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A Korean classmate in Hebrew class gave me a Chocopie today, and I couldn’t resist not taking a picture of the phrase on the packaging — 오늘부터 말 놓자! 요. ( Let’s speak familiarly. . . please.)


Fun translating . . .

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I had fun translating Edward Snowden’s Christmas message a few days ago into Korean. I find translating from English to Korean the most difficult of language tasks, but also rewarding because it gives me lots of opportunities to learn new words and ways of saying things.

I find that writing diary entries it’s easy to get in a rut and say the similar things over and over again. In the next month I want to do more English-Korean translation as well as paraphrasing Korean articles or books that I am reading.

Hi, and Merry Christmas.I’m honored to have a chance to speak with you and your family this year. Recently, we learned that our governments, working in concert, have created a system of world-wide mass surveillance, watching everything we do. Great Britain’s George Orwell, warned us of the danger of this kind of information. The types of collection in the book — microphones, video cameras, tvs that watch us — are nothing compared to what we have available today. We have sensors in our pockets that track us everywhere we go. Think of what this means for the privacy of the average person.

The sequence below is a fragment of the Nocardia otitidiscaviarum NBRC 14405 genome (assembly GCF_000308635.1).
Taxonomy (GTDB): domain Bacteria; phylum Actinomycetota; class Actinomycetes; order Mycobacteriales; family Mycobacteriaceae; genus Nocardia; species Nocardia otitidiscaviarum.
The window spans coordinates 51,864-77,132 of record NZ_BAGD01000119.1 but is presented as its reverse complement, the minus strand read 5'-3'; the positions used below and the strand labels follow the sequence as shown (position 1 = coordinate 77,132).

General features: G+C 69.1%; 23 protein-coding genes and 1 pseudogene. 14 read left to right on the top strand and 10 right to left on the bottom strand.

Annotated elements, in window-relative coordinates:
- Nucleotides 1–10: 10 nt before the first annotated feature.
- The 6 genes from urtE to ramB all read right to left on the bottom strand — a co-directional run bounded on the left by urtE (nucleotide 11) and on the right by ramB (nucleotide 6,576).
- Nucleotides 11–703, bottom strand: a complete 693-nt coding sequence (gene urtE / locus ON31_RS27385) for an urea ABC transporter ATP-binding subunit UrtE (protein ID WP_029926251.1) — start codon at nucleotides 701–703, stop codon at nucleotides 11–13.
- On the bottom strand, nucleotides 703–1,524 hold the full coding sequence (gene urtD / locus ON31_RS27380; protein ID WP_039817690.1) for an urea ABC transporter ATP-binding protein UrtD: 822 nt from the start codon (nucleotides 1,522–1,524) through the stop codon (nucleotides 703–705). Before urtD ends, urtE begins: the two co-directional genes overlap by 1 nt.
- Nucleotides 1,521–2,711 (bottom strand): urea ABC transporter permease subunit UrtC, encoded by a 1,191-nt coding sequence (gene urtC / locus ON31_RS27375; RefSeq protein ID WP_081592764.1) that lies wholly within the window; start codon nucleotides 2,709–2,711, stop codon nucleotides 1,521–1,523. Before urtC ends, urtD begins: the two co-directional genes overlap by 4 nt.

A child born today will grow up with no conception of privacy at all. They’ll never know what it means to have a private moment for themselves, an unrecorded, un-analyzed thought.

And that’s a problem. Because privacy matters.

Privacy is what allows us to determine who we are and who we want to be. The conversation occurring today will determine the amount of trust we can place both in the technology that surrounds us and the government that regulates it. Together, we can find a better balance, end mass surveillance, and remind the government, that if it really wants to know how we feel, asking is always cheaper than spying. For everyone out there listening, thank you and Merry Christmas.

안녕하세요? 메리 크리스마스.올해 여러분과 여러분의 가족들께 말씀드릴 기회를 갖게 돼서 영광입니다. 최근에 우리는 세계의 정부들이 하나같이, 전 세계적으로 대량 감시 시스템을 만들어서 우리의 모든 행동을 감시하고 있다는 사실을 알게 되었습니다.영국의 조지 오웰은 이와 같은 일이 앞으로 있을 것에 대해서 우리에게 경고했었습니다. 조지 오웰의 책에 나온 다양한 종류의 감시도구들– 마이크로폰들, 비디오 카메라들, 우리를 감시하는 텔레비전들 — 은 우리가 지금 이용할 수 있는 기술들에 비하면 아무 것도 아닙니다.우리는 우리의 주머니 속에 우리가 가는 곳이라면 어디든 따라와서 우리를 추적하는 감지기들이 가지고 있죠.일반 사람의 사생활에게있어 이 것이 어떤 의미인지 생각해 보세요.

이런 환경에서 자란 아이들에게는 사생활이라는 개념 자체가 없을 것입니다. 그 아이들은 녹음되어지지 않고 분석되어지지 않은, 자신만의 시간이라는 것이 얼마나 중요한 것인지 그 의미를 절대 알 수 없을 것입니다.